"Absent an overall plan for regional development, it is impossible to predict the level of coal-related activity that will occur in respondents' region, and thus impossible to analyze the environmental consequences and the resource commitments involved in, and the alternatives to, such activity. A regional plan would define fairly precisely the scope and limits of the proposed development of the region. Where no such plan exists, any attempt to produce an impact statement would be little more than a study . . . containing estimates of potential development and attendant environmental consequences. There would be no factual predicate for the production of an environmental impact statement of the type envisioned by NEPA." Kleppe v. Sierra Club, supra, at 402, 96 S.Ct. at 2727.
The Court likewise rejected an argument that an EIS was required where there were several projects because they were "intimately related." Id. at 408-415, 96 S.Ct. 2718. In the case now before us, although there is a general "Pacific Northwest" region to which Bonneville supplies a great amount of hydroelectric power, there is no record showing of a master plan for development of the region. The Bonneville Project simply provides authority to the Administrator to market power not necessary to operate the project and the navigation facilities employed in connection therewith. 16 U.S.C. § 832. Here, as in Kleppe v. Sierra Club, supra, there is reference to other contracts with industry but not on a regionally organized basis. Although power is to be sold for the benefit of the public and particularly of domestic and rural consumers with preference and priority to public bodies and cooperatives, 16 U.S.C. § 832c, there is no regional plan of development either by geographical area, by customer, or by percentage of total power generation capacity. We affirm the judgment of the district court in its decision that no environmental impact statement was required in order to show the energy effect of this contract upon all other contracts or energy users of the Bonneville project.
II. PLANT and TRANSMISSION LINE
In addition to the region-wide energy resource argument that appellant makes, the other two parts of appellant's argument relate to the construction of the magnesium plant and the installation of the right-of-way. Were the events which took place in 1970 to take place now, in view of the Council on Environmental Quality (CEQ) guidelines7 and the case law which has developed, the conclusion would be foregone. NEPA became effective on January 7, 1970. CEQ guidelines were not issued until April 1971. The first important NEPA statutory construction case was not decided until July 23, 1971.8 Bonneville asserts in its brief that it concluded that the appropriate time for preparation of its EIS was before funding and before performance, "which it believed to be the action affecting the environment." We do not gainsay the comment. Indeed, appellant may have shared the view since it did not file its action until December 1973. Nevertheless, the statute had been enacted, had become effective, and was binding on appellee on December 7, 1970, when its contract was formally executed, and its requirements should have been recognized. BPA was aware of the Act and its requirements and, in fact, in December 1970, filed an "environmental statement" stating that:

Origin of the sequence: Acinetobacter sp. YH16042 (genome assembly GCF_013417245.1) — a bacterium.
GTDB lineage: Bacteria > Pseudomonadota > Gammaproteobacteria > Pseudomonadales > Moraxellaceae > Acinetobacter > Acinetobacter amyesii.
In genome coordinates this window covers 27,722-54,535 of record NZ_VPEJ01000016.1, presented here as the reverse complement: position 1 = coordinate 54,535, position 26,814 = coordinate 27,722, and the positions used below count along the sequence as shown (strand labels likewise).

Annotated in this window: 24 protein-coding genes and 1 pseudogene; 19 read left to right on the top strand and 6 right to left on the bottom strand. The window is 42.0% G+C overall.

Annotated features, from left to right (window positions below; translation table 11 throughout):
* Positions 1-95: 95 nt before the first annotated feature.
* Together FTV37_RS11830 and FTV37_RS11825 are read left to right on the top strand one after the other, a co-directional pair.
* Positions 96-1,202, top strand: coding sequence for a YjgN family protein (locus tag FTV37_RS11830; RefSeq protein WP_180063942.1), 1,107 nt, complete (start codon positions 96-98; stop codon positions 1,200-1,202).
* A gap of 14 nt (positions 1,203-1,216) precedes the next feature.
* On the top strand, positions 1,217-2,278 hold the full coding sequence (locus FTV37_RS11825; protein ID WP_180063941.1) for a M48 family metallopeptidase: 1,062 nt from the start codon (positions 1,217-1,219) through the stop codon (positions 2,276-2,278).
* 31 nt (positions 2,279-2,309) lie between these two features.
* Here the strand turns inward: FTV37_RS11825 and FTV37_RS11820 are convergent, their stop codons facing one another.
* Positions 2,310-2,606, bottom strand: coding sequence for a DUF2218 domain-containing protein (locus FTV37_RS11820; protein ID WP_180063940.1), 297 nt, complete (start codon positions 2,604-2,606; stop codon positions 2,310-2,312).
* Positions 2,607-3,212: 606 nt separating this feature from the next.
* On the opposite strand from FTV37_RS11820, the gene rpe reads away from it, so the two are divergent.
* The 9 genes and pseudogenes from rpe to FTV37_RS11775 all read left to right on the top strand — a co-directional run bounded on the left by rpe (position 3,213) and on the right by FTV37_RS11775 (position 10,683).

"(w)e have taken our entire program as a single major Federal action and have prepared this Statement on that basis. Individual facilities are examined as components of this total program."
Although this environmental statement was comprehensive, it contained no reference to the ALCOA project. This could be taken as lending credence to its assertions that Bonneville did not view projects that were still on "the drawing boards" as being NEPA material.
The impact statement for the following year was sent to CEQ in draft form on August 30, 1971, covering the program for the fiscal year 1973. This statement did refer to "Addy Service to ALCOA" and was circulated to 16 federal, 43 state, and 86 local agencies for review and was made generally available.9 A public meeting was held at Chewelah, Washington, on September 14, 1971, to discuss the Addy proposal, and a public meeting was held at Portland, Oregon, on September 29, 1971, to discuss the entire Bonneville program as it related to environmental concerns. The final EIS for fiscal 1973 was submitted to CEQ on March 29, 1972, and was also provided to federal, state, and local agencies and made available to the public.10
In 1972, the Addy service proposal was again covered in Bonneville's environmental impact statement. The draft was filed with the Council on Environmental Quality and was circulated to approximately 150 federal, state, and local agencies and made available to the public.11 In connection with this draft, another meeting was held at Chewelah on November 9, 1972, for the purpose of additional discussion of the Addy proposal. Following comments, the final draft was circulated and made public.12
The format of the final environmental impact statement, dated April 3, 1973, is a document of 254 pages plus supplements containing particularized information. The main portion of the record is addressed to Bonneville's entire program; the supplements cover individual projects.13 Indicative of the scope of the general EIS is its Table of Contents covering each of the components of the statement required by NEPA section 102(2)(C).14